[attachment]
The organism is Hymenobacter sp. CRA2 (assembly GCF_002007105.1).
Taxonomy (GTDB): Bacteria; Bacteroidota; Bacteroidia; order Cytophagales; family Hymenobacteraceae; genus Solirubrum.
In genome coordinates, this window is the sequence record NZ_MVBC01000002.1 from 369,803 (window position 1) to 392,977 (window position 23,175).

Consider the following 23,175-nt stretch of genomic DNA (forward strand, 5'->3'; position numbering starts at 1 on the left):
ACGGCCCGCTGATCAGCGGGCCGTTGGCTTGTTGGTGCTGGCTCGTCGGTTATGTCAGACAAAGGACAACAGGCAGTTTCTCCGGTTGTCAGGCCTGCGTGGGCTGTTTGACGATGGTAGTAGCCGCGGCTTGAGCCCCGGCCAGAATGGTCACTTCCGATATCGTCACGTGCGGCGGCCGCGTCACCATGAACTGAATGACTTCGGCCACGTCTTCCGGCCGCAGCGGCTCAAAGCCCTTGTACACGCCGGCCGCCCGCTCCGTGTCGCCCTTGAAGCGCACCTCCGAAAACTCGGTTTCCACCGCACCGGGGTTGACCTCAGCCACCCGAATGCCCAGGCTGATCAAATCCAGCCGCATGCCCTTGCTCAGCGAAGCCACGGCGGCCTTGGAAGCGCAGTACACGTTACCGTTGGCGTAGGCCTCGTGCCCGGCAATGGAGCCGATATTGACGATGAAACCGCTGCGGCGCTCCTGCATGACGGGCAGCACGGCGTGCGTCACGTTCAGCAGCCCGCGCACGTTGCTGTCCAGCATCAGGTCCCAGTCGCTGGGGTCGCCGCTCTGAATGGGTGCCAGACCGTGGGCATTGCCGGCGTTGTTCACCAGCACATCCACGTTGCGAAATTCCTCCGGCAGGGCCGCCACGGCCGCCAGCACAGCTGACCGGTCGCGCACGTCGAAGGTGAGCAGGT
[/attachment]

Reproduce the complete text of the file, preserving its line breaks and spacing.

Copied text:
The organism is Hymenobacter sp. CRA2 (assembly GCF_002007105.1).
Taxonomy (GTDB): Bacteria; Bacteroidota; Bacteroidia; order Cytophagales; family Hymenobacteraceae; genus Solirubrum.
In genome coordinates, this window is the sequence record NZ_MVBC01000002.1 from 369,803 (window position 1) to 392,977 (window position 23,175).

Consider the following 23,175-nt stretch of genomic DNA (forward strand, 5'->3'; position numbering starts at 1 on the left):
ACGGCCCGCTGATCAGCGGGCCGTTGGCTTGTTGGTGCTGGCTCGTCGGTTATGTCAGACAAAGGACAACAGGCAGTTTCTCCGGTTGTCAGGCCTGCGTGGGCTGTTTGACGATGGTAGTAGCCGCGGCTTGAGCCCCGGCCAGAATGGTCACTTCCGATATCGTCACGTGCGGCGGCCGCGTCACCATGAACTGAATGACTTCGGCCACGTCTTCCGGCCGCAGCGGCTCAAAGCCCTTGTACACGCCGGCCGCCCGCTCCGTGTCGCCCTTGAAGCGCACCTCCGAAAACTCGGTTTCCACCGCACCGGGGTTGACCTCAGCCACCCGAATGCCCAGGCTGATCAAATCCAGCCGCATGCCCTTGCTCAGCGAAGCCACGGCGGCCTTGGAAGCGCAGTACACGTTACCGTTGGCGTAGGCCTCGTGCCCGGCAATGGAGCCGATATTGACGATGAAACCGCTGCGGCGCTCCTGCATGACGGGCAGCACGGCGTGCGTCACGTTCAGCAGCCCGCGCACGTTGCTGTCCAGCATCAGGTCCCAGTCGCTGGGGTCGCCGCTCTGAATGGGTGCCAGACCGTGGGCATTGCCGGCGTTGTTCACCAGCACATCCACGTTGCGAAATTCCTCCGGCAGGGCCGCCACGGCCGCCAGCACAGCTGACCGGTCGCGCACGTCGAAGGTGAGCAGGT